Medical Malpractice Dismissal Upheld by Appellate Division for Failure to Comply with Affidavit of Merit Statute – Lang v. Morristown Hospital A-0876-13T1 (decided February 3, 2016)
This case involved a 17 year old boy, with a history of HADD and autism, who, in September 2011, was admitted to Chilton Memorial Hospital with renal failure and septic shock. He underwent emergency colon surgery, but, unfortunately, died a week later from a pulmonary embolism.
His family sued a number of practitioners, including the boy’s psychiatrist, and the treating pediatric critical care, pediatric nephrology and pediatric surgical providers. An Affidavit of Merit was served by a physician who practiced general surgery, had not practiced since 2006 and who had not taught medicine since 2011. The Trial Court dismissed the action finding that the plaintiff had not served appropriate Affidavits of Merit.
In upholding the Trial Court dismissal, the Appellate Court held that: a. a general surgeon cannot opine as to the standard of care of a psychiatrist, pediatric critical care doctor, pediatric neurologist or a pediatric surgeon; b. plaintiff’s expert was not actively engaged in the clinical practice, nor an instructor in medicine at an accredited institution in 2011; c. plaintiff’s counsel failed to timely file a motion under N.J.S.A. 2A:53A-41, seeking a ‘waiver’ of the Affidavit of Merit statute; and, d. even if such a motion had been timely made, has not made a showing that a ‘good faith effort’ was made to secure Affidavits from experts in the appropriate fields.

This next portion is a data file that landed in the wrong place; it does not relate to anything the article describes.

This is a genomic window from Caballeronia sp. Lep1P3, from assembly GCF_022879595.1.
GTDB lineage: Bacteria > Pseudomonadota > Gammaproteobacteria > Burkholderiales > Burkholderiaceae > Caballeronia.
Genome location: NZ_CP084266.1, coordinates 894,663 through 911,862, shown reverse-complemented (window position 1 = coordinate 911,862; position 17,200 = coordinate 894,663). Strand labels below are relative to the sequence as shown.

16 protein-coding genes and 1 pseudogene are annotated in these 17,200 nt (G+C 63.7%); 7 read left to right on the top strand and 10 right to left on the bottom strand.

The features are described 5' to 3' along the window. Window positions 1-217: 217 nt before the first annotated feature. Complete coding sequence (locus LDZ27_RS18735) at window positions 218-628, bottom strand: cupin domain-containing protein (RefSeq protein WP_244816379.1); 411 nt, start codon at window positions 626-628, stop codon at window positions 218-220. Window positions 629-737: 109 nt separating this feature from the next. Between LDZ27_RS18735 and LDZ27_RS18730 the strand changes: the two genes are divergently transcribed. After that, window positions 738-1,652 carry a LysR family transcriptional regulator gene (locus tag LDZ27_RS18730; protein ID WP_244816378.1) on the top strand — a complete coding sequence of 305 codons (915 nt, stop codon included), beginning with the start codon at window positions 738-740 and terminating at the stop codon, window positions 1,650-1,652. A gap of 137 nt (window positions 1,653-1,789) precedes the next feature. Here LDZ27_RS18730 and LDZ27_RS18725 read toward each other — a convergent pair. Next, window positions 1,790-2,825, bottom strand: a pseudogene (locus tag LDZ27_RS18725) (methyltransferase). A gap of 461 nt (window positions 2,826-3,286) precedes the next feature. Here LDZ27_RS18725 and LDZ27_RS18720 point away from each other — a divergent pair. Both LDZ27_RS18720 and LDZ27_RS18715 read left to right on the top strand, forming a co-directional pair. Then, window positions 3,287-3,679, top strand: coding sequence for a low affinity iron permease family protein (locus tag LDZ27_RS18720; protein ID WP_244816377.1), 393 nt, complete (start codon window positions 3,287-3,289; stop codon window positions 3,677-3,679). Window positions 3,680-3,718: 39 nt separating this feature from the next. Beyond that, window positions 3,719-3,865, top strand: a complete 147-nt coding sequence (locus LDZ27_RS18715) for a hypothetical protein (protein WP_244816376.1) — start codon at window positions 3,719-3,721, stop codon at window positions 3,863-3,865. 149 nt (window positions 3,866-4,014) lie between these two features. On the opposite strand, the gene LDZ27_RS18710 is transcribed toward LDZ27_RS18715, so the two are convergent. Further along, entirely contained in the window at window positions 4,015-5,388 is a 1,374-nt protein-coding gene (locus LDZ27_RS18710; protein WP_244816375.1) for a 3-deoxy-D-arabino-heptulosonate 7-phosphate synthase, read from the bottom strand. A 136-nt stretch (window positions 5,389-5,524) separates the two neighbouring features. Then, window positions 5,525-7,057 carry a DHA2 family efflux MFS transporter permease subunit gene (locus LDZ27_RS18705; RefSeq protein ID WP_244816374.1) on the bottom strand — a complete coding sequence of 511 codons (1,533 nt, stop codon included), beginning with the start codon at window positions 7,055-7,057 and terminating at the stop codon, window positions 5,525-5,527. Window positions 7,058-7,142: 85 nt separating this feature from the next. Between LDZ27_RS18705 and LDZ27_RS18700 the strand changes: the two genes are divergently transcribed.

Supreme Court Holds Hospital Facility Only Entitled to Limited Charitable Immunity, but not Absolute Immunity for Fall Down Injury on Premises – Kuchera v. Jersey Shore Family Health Center, 221 N.J. 239 (March 31, 2015)